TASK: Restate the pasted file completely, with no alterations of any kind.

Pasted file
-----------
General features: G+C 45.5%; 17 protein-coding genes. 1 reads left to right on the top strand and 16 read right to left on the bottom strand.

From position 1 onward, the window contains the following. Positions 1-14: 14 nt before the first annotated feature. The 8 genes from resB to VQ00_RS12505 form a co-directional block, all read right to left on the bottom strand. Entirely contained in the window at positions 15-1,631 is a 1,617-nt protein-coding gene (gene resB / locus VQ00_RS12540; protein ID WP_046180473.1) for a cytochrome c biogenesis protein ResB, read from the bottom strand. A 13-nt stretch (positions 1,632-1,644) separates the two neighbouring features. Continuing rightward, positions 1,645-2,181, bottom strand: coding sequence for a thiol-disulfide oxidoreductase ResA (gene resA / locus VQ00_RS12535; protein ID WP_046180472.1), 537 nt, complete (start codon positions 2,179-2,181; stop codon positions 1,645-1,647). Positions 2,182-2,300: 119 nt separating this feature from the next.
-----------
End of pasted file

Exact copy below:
General features: G+C 45.5%; 17 protein-coding genes. 1 reads left to right on the top strand and 16 read right to left on the bottom strand.

From position 1 onward, the window contains the following. Positions 1-14: 14 nt before the first annotated feature. The 8 genes from resB to VQ00_RS12505 form a co-directional block, all read right to left on the bottom strand. Entirely contained in the window at positions 15-1,631 is a 1,617-nt protein-coding gene (gene resB / locus VQ00_RS12540; protein ID WP_046180473.1) for a cytochrome c biogenesis protein ResB, read from the bottom strand. A 13-nt stretch (positions 1,632-1,644) separates the two neighbouring features. Continuing rightward, positions 1,645-2,181, bottom strand: coding sequence for a thiol-disulfide oxidoreductase ResA (gene resA / locus VQ00_RS12535; protein ID WP_046180472.1), 537 nt, complete (start codon positions 2,179-2,181; stop codon positions 1,645-1,647). Positions 2,182-2,300: 119 nt separating this feature from the next.